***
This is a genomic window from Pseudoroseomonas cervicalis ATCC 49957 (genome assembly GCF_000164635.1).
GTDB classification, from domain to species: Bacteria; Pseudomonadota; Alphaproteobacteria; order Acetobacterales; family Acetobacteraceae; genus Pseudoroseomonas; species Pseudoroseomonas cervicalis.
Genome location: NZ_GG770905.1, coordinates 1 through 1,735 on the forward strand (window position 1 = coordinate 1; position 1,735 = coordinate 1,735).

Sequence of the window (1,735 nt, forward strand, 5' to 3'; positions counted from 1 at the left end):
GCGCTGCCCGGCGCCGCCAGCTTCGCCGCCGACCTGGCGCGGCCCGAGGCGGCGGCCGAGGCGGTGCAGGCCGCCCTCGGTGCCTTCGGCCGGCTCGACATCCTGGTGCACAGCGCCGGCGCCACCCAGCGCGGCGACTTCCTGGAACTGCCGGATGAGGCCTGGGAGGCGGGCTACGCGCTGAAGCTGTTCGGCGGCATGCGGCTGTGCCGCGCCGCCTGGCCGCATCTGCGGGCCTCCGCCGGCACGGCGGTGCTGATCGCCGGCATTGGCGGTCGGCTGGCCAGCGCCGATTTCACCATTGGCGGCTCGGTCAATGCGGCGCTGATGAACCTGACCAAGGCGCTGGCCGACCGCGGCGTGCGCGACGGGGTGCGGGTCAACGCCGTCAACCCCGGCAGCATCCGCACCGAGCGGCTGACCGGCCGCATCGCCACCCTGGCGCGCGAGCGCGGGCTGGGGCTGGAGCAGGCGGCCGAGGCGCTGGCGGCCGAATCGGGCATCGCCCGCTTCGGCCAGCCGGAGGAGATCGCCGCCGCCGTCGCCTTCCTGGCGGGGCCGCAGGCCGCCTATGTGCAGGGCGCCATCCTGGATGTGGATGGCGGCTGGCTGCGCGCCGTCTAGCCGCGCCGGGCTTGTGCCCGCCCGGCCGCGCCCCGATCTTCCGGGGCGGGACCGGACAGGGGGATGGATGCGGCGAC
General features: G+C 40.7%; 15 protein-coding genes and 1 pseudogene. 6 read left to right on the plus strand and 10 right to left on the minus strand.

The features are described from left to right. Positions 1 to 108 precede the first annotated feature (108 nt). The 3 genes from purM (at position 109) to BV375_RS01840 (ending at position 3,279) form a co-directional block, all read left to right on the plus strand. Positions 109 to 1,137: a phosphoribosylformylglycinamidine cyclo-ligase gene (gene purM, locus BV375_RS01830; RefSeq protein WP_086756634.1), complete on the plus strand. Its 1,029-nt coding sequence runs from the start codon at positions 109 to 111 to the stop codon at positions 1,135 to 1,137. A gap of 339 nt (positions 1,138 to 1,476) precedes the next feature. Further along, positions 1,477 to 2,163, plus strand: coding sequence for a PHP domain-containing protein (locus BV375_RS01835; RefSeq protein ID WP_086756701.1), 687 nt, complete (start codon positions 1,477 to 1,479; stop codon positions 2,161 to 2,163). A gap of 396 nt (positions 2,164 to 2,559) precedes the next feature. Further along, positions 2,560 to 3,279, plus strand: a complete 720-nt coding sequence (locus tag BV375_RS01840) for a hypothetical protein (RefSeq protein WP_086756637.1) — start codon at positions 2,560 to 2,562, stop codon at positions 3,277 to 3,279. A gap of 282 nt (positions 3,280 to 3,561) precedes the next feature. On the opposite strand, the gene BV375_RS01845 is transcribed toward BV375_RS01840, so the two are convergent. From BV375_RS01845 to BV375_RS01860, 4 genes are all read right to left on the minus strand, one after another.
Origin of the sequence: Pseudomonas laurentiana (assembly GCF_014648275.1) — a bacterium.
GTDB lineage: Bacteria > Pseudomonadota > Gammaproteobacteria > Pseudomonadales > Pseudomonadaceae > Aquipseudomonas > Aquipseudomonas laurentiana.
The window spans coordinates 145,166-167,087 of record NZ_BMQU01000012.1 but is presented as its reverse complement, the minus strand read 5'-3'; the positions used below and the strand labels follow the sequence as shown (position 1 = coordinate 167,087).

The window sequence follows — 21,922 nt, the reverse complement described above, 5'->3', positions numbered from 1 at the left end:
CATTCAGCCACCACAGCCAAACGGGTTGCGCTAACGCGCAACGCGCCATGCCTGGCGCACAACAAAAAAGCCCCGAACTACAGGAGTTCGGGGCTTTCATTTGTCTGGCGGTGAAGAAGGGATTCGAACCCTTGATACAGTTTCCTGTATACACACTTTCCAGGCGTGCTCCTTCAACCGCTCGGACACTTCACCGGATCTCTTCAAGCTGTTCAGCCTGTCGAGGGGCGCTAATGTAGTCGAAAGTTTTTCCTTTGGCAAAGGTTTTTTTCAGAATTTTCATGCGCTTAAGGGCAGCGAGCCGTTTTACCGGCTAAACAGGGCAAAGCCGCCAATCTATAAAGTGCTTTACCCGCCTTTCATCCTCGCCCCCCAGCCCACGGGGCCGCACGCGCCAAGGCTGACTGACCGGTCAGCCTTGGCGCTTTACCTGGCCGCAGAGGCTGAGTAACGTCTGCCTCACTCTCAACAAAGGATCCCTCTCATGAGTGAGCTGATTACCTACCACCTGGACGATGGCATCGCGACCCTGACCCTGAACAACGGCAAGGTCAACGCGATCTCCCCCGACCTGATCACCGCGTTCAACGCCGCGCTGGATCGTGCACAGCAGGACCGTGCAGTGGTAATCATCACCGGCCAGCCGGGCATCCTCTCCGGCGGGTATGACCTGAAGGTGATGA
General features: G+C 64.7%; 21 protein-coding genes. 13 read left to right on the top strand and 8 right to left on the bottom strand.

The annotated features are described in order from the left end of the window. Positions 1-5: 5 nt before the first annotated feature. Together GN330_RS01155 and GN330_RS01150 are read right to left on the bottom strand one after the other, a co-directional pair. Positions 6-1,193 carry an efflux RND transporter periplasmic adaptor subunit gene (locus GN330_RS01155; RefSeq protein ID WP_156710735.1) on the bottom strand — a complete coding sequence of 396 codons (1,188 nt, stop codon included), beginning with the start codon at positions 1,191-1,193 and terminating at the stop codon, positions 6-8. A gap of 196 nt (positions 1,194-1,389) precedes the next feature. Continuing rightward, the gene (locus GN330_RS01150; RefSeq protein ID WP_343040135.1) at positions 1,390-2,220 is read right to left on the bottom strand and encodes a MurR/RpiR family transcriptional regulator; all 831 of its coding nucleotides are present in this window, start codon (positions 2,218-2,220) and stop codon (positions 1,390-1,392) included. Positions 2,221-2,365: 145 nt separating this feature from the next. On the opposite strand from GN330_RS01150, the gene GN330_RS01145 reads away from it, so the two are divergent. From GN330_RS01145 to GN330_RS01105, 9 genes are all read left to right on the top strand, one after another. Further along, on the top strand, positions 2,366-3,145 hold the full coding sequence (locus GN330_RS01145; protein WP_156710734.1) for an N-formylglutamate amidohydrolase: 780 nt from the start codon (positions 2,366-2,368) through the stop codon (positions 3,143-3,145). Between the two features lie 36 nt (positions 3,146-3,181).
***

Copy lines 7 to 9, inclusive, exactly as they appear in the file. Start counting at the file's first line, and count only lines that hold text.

The features are described from left to right. Positions 1 to 108 precede the first annotated feature (108 nt). The 3 genes from purM (at position 109) to BV375_RS01840 (ending at position 3,279) form a co-directional block, all read left to right on the plus strand. Positions 109 to 1,137: a phosphoribosylformylglycinamidine cyclo-ligase gene (gene purM, locus BV375_RS01830; RefSeq protein WP_086756634.1), complete on the plus strand. Its 1,029-nt coding sequence runs from the start codon at positions 109 to 111 to the stop codon at positions 1,135 to 1,137. A gap of 339 nt (positions 1,138 to 1,476) precedes the next feature. Further along, positions 1,477 to 2,163, plus strand: coding sequence for a PHP domain-containing protein (locus BV375_RS01835; RefSeq protein ID WP_086756701.1), 687 nt, complete (start codon positions 1,477 to 1,479; stop codon positions 2,161 to 2,163). A gap of 396 nt (positions 2,164 to 2,559) precedes the next feature. Further along, positions 2,560 to 3,279, plus strand: a complete 720-nt coding sequence (locus tag BV375_RS01840) for a hypothetical protein (RefSeq protein WP_086756637.1) — start codon at positions 2,560 to 2,562, stop codon at positions 3,277 to 3,279. A gap of 282 nt (positions 3,280 to 3,561) precedes the next feature. On the opposite strand, the gene BV375_RS01845 is transcribed toward BV375_RS01840, so the two are convergent. From BV375_RS01845 to BV375_RS01860, 4 genes are all read right to left on the minus strand, one after another.
Origin of the sequence: Pseudomonas laurentiana (assembly GCF_014648275.1) — a bacterium.
GTDB lineage: Bacteria > Pseudomonadota > Gammaproteobacteria > Pseudomonadales > Pseudomonadaceae > Aquipseudomonas > Aquipseudomonas laurentiana.